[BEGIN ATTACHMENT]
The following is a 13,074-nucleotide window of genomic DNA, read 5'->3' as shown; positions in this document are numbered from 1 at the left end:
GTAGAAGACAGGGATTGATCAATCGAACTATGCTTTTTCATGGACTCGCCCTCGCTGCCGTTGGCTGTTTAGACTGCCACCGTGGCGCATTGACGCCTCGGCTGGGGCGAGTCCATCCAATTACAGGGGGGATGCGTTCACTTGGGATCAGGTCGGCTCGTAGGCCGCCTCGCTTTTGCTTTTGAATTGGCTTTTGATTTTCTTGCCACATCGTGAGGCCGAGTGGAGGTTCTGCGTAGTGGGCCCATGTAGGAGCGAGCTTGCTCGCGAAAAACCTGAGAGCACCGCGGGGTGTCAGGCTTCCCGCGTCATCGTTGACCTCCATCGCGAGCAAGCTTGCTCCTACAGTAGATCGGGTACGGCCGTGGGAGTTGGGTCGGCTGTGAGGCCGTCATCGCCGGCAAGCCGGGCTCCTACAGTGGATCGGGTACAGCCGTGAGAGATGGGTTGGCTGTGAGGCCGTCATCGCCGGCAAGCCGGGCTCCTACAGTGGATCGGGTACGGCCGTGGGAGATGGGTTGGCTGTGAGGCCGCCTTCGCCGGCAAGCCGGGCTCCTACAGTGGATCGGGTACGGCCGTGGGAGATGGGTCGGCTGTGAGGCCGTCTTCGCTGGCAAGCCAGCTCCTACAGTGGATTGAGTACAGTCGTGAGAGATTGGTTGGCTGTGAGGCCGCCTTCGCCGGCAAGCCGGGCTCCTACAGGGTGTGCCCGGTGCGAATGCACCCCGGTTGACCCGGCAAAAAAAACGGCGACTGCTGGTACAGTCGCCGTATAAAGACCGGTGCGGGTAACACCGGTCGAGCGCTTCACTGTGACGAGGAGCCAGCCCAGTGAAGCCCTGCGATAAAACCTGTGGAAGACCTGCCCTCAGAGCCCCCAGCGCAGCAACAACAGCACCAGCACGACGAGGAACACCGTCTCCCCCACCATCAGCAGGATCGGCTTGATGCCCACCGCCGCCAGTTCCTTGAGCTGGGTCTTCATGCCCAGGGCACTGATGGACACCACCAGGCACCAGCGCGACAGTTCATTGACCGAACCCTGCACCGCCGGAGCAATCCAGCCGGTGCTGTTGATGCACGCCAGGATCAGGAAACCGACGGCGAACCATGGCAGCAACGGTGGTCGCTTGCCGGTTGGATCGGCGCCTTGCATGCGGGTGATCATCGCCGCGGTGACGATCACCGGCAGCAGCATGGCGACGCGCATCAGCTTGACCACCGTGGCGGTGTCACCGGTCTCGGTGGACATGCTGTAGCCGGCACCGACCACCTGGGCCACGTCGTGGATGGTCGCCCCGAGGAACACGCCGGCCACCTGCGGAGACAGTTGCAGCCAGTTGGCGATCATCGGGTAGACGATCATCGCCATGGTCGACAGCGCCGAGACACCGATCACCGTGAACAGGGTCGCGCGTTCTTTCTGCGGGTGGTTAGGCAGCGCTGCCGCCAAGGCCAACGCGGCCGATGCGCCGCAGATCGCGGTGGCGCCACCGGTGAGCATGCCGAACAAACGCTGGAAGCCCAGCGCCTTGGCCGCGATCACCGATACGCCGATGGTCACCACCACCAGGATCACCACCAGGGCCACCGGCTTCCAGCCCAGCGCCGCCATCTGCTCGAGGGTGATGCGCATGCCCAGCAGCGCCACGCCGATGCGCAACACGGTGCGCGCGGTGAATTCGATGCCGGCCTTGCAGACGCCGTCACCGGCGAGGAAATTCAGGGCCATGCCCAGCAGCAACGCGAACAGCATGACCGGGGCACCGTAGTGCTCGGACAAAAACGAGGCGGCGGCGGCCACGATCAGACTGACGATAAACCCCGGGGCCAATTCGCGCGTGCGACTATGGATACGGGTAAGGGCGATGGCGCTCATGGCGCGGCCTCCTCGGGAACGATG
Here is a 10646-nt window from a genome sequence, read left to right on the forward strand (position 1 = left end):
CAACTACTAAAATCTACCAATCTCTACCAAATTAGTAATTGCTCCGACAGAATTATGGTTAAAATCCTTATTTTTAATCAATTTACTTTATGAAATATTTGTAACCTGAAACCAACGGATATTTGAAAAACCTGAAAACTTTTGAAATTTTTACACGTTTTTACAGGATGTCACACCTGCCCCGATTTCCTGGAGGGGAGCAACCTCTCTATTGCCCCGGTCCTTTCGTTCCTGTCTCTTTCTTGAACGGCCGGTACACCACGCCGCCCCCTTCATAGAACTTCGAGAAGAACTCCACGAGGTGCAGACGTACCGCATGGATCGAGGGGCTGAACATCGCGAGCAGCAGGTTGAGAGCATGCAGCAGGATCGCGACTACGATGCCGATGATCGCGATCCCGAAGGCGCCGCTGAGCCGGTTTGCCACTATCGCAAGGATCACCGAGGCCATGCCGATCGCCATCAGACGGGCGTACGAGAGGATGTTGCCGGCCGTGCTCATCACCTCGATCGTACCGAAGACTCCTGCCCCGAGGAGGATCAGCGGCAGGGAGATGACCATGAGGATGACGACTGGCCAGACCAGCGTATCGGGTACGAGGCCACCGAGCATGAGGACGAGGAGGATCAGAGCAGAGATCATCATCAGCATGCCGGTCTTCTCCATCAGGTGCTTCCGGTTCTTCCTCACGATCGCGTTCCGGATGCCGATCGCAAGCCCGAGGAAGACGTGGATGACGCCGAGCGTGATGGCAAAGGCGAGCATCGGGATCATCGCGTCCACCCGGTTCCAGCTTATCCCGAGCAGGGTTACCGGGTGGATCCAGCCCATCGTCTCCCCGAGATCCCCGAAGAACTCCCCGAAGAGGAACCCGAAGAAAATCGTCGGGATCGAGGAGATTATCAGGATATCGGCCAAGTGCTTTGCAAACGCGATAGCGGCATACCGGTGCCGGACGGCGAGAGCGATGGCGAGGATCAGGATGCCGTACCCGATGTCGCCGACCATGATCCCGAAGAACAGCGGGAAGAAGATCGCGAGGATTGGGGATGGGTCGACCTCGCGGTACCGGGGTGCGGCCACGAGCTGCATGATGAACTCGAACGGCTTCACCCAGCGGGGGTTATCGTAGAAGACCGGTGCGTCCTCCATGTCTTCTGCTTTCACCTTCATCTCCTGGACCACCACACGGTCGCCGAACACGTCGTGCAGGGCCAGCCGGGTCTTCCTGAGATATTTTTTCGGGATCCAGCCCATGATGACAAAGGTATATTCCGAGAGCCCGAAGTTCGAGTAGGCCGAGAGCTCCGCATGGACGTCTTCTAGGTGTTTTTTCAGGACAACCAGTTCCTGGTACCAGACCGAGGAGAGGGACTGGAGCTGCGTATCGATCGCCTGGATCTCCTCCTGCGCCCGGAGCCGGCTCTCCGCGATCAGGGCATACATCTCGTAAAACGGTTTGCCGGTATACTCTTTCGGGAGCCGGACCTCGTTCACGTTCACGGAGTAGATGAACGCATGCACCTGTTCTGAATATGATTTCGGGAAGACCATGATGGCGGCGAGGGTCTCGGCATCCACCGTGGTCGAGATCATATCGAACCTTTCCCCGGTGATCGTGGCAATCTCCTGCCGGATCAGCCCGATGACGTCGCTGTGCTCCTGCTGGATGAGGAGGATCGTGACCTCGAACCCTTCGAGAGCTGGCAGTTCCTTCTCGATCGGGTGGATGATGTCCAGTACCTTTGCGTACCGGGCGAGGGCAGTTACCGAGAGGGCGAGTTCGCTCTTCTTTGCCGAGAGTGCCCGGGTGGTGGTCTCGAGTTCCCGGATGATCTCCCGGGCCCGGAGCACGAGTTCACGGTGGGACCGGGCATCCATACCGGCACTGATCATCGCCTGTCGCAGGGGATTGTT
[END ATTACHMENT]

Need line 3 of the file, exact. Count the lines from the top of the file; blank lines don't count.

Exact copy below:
Here is a 10646-nt window from a genome sequence, read left to right on the forward strand (position 1 = left end):